- The Washington Times - Wednesday, June 5, 2002

The United States is accepting immigrants at a faster rate than at any other time since the 1850s, according to Census 2000 figures released yesterday.
The 31.3 million foreign-born residents represent 11.3 million more than in the 1990 census a 57 percent increase and they now account for 11.1 percent of the nation's population, or one in nine residents. That proportion is higher than at any other time since the 1930 census, when immigrants made up 11.7 percent of the population.
"Whatever one thinks of current policy, the numbers released today by the Census Bureau indicate that the nation faces enormous challenges in integrating the tens of millions of immigrants allowed into the country, and those challenges will only grow if current policies are allowed to remain in place," said Steven A. Camarota, director of research at the Center for Immigration Studies.
But advocates say the 1990s prove the success story of American immigration.
"While Europe finds itself engulfed in a spasm of xenophobia, America should take heart that we attract immigrants at all levels, which helps America maintain its cutting edge economically, politically and culturally," said Frank Sharry, executive director of the National Immigration Forum. "No wonder we stand alone as the pre-eminent nation in the world."
In terms of the public-policy debate, the most important number may be the growth rate of the foreign-born population from 7.9 percent in 1990 to 11.1 percent in 2000 the fastest in 150 years.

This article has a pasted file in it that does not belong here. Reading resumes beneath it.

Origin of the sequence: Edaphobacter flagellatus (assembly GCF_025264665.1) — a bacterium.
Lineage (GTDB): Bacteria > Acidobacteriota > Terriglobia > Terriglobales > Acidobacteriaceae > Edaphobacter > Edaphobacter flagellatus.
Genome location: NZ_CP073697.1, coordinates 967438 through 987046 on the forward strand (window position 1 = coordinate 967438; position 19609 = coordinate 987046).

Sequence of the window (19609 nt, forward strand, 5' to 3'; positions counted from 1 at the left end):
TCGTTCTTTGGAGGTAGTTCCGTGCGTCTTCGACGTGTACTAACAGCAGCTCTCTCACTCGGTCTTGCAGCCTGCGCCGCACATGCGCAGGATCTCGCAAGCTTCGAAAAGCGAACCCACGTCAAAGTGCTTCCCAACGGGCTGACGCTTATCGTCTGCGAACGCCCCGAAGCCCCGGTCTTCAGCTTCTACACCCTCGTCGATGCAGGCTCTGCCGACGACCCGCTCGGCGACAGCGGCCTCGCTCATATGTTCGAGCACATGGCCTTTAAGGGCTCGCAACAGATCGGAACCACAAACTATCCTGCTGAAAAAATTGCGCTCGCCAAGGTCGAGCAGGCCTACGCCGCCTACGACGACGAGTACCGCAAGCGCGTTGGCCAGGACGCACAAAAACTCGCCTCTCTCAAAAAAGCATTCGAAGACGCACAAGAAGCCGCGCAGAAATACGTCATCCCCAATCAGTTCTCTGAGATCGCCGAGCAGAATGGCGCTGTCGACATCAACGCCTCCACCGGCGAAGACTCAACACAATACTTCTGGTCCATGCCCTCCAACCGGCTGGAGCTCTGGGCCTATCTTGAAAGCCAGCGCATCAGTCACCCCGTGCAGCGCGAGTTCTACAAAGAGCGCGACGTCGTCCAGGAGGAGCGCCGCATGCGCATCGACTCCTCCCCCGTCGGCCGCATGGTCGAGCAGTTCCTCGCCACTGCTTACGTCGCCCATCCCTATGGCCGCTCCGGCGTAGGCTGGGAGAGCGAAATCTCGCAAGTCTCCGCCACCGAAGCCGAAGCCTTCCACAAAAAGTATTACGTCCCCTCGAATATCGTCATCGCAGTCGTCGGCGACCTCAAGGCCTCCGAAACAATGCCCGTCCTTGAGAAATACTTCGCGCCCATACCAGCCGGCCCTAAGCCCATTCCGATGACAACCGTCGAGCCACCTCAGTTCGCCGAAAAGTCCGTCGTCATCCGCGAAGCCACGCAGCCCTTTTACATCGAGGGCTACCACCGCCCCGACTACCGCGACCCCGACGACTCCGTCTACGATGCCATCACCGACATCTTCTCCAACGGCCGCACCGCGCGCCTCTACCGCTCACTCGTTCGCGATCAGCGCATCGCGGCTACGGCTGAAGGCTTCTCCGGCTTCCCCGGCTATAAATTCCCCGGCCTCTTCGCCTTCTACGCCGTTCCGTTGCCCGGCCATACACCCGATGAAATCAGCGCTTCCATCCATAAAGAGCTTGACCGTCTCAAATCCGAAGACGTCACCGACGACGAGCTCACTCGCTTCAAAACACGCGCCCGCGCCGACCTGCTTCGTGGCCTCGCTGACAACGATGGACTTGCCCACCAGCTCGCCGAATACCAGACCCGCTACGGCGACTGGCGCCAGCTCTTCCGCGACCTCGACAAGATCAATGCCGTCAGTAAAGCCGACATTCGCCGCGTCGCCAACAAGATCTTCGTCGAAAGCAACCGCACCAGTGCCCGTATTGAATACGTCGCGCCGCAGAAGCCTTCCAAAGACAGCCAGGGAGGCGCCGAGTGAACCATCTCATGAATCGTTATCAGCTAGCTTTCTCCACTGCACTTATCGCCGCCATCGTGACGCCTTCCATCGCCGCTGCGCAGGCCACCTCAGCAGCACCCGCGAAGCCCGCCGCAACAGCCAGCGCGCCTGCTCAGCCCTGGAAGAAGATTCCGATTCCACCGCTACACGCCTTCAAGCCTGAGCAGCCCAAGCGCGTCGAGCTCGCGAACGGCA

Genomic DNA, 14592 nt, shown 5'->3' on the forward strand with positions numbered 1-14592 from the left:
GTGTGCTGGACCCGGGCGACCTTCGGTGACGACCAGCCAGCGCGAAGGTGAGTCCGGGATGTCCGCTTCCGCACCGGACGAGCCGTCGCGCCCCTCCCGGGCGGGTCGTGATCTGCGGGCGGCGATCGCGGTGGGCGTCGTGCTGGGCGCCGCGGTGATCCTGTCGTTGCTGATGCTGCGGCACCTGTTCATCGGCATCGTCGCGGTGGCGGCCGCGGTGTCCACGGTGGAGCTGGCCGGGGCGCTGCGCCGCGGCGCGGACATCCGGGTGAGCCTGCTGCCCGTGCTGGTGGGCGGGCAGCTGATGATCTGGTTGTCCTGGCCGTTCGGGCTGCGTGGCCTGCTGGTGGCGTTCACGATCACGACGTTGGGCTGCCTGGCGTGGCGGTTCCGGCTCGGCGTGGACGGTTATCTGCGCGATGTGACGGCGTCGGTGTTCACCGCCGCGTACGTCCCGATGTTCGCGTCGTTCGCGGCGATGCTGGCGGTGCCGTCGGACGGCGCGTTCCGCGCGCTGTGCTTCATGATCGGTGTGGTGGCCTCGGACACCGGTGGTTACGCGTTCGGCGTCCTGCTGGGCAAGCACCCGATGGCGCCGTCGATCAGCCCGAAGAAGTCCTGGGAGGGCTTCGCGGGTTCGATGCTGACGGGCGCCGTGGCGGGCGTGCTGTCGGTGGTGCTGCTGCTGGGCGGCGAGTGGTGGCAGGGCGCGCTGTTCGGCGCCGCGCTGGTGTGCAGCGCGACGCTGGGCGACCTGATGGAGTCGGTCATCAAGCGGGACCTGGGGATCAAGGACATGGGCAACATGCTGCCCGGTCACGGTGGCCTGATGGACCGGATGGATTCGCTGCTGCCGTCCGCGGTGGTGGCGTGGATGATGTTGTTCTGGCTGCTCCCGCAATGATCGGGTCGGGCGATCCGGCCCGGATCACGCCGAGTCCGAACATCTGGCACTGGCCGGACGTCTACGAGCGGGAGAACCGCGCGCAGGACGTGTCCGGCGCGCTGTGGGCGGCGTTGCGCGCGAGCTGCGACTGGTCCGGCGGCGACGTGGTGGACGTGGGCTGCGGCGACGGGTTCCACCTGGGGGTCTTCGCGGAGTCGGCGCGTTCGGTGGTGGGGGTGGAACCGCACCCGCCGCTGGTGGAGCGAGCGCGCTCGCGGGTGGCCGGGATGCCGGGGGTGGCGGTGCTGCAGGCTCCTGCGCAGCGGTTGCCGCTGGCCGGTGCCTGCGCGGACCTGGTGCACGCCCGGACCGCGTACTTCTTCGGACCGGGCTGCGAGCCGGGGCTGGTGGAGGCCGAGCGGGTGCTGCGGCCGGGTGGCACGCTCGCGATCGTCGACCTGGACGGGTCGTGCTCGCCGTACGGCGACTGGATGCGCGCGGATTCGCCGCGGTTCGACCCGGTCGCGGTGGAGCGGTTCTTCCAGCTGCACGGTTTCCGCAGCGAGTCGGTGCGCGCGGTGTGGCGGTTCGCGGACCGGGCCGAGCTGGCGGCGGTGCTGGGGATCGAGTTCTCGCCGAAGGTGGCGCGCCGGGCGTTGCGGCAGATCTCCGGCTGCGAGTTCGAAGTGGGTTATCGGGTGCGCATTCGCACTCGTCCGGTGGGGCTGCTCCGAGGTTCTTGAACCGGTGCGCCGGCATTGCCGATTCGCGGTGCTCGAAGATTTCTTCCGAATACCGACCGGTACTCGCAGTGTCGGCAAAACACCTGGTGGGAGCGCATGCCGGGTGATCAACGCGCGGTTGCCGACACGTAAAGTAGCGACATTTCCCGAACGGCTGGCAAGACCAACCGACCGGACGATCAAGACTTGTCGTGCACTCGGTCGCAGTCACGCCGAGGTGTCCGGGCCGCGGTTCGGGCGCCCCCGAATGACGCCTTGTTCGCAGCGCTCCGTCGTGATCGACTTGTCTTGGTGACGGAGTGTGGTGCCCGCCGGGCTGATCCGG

Although more immigrants arrived in the United States in the 1990s than lived in the country in 1970, immigration supporters said the current percentage of foreign-born residents fell well short of the historical peak of 1890, when 14.8 percent of the population was made up of immigrants.
Stephen Moore, president of the Club for Growth and a senior fellow at the Cato Institute, said the nation's strong economic growth during that period "proves economic prosperity and generous immigration policy can coexist."
"The restrictionists from Pat Buchanan on the right to some of the environmentalists on the left who predicted dire consequences to increased immigration were clearly dead wrong in their assessments," he said.
Immigration advocates said the overall percentage of foreign-born who have become citizens 40.3 percent is about the same, showing that new immigrants are just as interested in becoming part of the political process and in being productive members of their community.
One big shift is in immigrants' birthplaces. For the first time, those born in Latin America make up more than half of immigrants in the United States, at 51.7 percent. Latinos made up 44.3 percent of the foreign-born population 10 years ago, one-third in 1980 and in fewer than one in five in 1970.
Through 1970, Europeans were made a majority of immigrants. Their numbers have fallen steadily, to 15.8 percent in 2000. They now trail those from Latin America and those born in Asia, who make up 26.4 percent of the foreign-born population.
Mr. Moore said loss of diversity in immigrants is problematic.
"I think immigrants generally are very good, even if they're low-skilled," he said. "However, there's no question high-skilled immigrants are better [for the economy,] and no question Latino immigrants tend to be less-skilled than European and Asian immigrants."
In the Washington-Baltimore region, foreign-born make up 12.9 percent of the population slightly more than the percentage nationwide but far below other metropolitan areas.
More than 40 percent of the population in Miami's region is foreign-born, and 31 percent of Los Angeles is foreign-born.
The District ranks 8th when compared with states, with 12.9 percent of its population foreign-born.
Maryland ranks 15th and Virginia ranks 19th.

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